Kirk J. McManus, PhD

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Kirk J. McManus, PhD

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Research Discipline(s): Fundamental, Translational, Cancer Biology, Cell Biology

Primary Title: Senior Scientist

Additional Titles & Affiliations: Professor, Biochemistry & Medical Genetics, University of Manitoba


Cancer Genetics, Colorectal Cancer, Ovarian Cancer, Chromosome Instability, Drug Target Discovery, Synthetic Lethality, Quantitative Imaging Microscopy, si/shRNA, CRISPR/Cas9

Our overarching goals are to determine how cancers develop so that we can exploit that information to develop innovative therapeutic strategies to better combat the disease.

Research Summary

Chromosome instability (CIN), or ongoing changes in chromosome numbers, is associated with virtually all cancer types and is believed to be an early event driving cancer development, progression, spread (metastasis) and drug resistance. Unfortunately, however, the mutated/aberrant genes giving rise to CIN remain largely unknown and unexplored. Accordingly, Dr. McManus believes that identifying the mutated/altered genes that cause CIN will not only provide the much-needed insight into how cancers develop but will reveal genetic vulnerabilities that can be therapeutically exploited to better combat the disease.

To enable this work, Dr. McManus’ collaborative cancer research team utilizes leading-edge biochemistry, bioinformatics, cell biology and genetic techniques along with complementary model systems including cell lines, patient-donated samples, tumor spheroids/organoids and in vivo models to identify and characterize the mutated/altered genes that cause CIN. These approaches and unique sample resources coupled with his state-of-the-art single cell, imaging microscopy techniques have enabled his team to gain unprecedented insight into the origins of CIN and determine its impact on cancer development, progression and drug resistance. Additionally, their work has revealed genetic vulnerabilities that his team is exploiting to identify new drug targets and develop innovative precision medicine strategies that better kill cancer cells.

An overarching goal of his research program is to provide undergraduate, graduate and post-graduate trainees with innovative, comprehensive and unique training opportunities to enhance and advance their career options within various economic sectors including research, industry, biotech, health delivery, education and policy development. Dr. McManus and his team are strong supporters of equity, diversity and inclusion in research and believe it is an essential driver of creativity, innovation and productivity.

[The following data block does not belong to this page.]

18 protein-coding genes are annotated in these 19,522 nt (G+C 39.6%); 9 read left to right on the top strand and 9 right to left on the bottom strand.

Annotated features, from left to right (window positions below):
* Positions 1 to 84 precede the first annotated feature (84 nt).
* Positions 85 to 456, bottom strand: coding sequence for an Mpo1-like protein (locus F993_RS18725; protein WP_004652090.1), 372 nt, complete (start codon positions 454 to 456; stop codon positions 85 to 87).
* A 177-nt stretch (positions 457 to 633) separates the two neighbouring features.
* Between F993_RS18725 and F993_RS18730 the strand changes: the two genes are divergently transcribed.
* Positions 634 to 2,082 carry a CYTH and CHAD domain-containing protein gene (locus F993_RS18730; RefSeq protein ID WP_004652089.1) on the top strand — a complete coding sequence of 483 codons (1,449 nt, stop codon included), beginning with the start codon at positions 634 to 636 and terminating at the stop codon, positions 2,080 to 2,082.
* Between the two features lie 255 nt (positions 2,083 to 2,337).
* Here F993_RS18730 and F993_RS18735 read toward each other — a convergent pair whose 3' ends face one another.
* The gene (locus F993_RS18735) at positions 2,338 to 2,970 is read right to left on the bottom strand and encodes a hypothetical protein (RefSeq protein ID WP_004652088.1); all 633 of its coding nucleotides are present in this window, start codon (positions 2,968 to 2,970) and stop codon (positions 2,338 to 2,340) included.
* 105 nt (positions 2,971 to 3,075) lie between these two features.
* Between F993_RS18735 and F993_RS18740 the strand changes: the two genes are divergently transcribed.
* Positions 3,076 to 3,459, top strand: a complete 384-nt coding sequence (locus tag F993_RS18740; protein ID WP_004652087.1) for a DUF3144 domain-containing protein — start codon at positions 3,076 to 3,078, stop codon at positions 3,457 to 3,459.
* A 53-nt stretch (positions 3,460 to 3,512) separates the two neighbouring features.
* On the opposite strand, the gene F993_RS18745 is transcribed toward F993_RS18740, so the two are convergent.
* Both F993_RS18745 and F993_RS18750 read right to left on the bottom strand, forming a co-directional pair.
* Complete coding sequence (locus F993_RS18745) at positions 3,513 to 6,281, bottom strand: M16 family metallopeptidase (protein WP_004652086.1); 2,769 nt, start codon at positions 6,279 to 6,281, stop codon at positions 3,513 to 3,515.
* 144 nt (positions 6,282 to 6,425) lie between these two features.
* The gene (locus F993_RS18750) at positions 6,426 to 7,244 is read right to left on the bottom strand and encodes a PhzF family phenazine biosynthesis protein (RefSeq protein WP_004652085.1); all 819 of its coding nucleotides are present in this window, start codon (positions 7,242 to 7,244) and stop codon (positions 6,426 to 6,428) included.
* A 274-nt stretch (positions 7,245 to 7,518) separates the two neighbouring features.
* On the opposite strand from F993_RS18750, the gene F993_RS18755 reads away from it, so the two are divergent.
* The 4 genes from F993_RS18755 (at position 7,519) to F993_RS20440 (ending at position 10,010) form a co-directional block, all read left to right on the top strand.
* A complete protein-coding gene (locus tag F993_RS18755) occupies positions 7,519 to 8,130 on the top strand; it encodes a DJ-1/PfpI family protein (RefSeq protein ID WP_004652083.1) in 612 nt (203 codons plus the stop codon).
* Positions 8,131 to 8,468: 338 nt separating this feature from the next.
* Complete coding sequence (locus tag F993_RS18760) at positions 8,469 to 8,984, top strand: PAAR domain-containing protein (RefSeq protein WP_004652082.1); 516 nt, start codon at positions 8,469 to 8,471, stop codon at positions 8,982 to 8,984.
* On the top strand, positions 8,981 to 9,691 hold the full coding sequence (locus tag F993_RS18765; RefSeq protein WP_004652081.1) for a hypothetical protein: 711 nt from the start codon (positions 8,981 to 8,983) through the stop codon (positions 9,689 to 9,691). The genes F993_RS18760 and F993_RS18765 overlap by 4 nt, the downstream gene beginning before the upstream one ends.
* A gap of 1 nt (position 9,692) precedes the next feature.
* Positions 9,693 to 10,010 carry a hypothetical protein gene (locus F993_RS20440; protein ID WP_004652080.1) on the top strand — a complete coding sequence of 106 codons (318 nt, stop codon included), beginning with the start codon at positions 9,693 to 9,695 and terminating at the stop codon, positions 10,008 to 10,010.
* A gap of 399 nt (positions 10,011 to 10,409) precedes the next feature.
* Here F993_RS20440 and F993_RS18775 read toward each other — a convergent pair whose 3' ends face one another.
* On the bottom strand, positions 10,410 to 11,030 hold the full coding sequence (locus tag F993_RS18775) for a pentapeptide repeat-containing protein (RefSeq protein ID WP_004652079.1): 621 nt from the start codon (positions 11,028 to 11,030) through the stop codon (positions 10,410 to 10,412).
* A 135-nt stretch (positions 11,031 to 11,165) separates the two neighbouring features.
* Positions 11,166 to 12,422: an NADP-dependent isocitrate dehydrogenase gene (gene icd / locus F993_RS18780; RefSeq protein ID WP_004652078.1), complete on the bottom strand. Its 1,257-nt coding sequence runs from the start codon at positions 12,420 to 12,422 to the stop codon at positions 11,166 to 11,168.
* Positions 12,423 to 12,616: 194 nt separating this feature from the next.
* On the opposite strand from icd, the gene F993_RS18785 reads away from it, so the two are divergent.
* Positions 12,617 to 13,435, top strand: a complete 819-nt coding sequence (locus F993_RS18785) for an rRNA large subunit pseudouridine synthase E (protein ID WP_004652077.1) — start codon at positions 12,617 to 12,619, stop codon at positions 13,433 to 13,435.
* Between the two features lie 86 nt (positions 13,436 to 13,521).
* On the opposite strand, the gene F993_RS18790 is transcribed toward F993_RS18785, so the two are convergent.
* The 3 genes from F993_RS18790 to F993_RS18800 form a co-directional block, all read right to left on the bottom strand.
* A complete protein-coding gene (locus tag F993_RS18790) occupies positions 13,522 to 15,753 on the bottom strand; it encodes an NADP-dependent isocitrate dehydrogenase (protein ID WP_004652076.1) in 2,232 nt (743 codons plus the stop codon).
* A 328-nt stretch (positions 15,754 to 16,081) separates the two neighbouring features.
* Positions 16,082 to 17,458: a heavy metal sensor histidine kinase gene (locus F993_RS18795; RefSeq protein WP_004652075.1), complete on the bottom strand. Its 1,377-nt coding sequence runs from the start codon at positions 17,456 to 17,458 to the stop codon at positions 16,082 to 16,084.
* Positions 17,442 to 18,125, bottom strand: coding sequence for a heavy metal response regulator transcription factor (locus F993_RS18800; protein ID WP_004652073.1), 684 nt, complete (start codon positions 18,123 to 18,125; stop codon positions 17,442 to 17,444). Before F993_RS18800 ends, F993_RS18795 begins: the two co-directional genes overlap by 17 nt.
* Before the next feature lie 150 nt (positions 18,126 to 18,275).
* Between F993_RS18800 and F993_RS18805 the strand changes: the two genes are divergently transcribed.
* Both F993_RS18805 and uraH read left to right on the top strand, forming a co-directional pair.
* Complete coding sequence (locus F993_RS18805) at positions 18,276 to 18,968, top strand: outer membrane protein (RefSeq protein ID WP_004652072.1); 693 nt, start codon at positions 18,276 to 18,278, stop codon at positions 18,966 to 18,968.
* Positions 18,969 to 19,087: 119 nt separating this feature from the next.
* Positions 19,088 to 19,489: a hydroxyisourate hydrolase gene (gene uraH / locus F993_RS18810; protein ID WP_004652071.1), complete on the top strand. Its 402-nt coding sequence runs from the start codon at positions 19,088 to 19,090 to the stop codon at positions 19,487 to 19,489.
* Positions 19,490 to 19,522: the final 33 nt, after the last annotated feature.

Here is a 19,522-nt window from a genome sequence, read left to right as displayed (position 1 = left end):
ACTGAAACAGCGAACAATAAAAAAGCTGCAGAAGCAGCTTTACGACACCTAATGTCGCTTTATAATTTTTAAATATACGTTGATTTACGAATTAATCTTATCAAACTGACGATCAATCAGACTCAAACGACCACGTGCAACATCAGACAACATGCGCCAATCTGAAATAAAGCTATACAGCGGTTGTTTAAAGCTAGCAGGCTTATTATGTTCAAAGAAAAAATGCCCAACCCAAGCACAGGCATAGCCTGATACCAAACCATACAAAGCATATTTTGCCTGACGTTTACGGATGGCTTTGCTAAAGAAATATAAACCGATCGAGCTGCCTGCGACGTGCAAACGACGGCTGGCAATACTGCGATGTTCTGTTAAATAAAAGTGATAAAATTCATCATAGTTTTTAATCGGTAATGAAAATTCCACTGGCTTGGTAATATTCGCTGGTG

Dr. Kirk McManus’ cancer research program has two fundamental goals:

  1. To identify the molecular origins (i.e., mutated/altered genes, proteins and cellular pathways) driving cancer development, progression and drug resistance; and,
  2. To therapeutically exploit the molecular origins of cancer to identify new drug targets and develop innovative therapeutic strategies that better combat the disease.

Research Biography

Dr. Kirk McManus is a Professor in the Department of Biochemistry and Medical Genetics at the University of Manitoba and a Senior Scientist within the Paul Albrechtsen Institute CancerCare Manitoba. He received a BSc (1995) and an MSc (1999) from the University of Manitoba and moved to Edmonton, Alberta to conduct his PhD studies (1999) in Experimental Oncology. There he studied the regulation and dynamics of post-translational histone modifications and their influence on chromosome segregation. His post-doctoral studies were performed at the Michael Smith Laboratories in Vancouver, BC, where he utilized cross-species approaches to identify genes that regulate chromosome stability and characterize their impact on cancer development. In June 2009, Dr. McManus was recruited to CancerCare Manitoba and the University of Manitoba, and his research interests focus on identifying and characterizing genes that regulate chromosome stability in cancer and exploiting these characteristics to identify novel therapeutic targets. He currently couples genetics, biochemistry and cellular biology along with innovative digital imaging microscopy to identify both genes and targets of interest.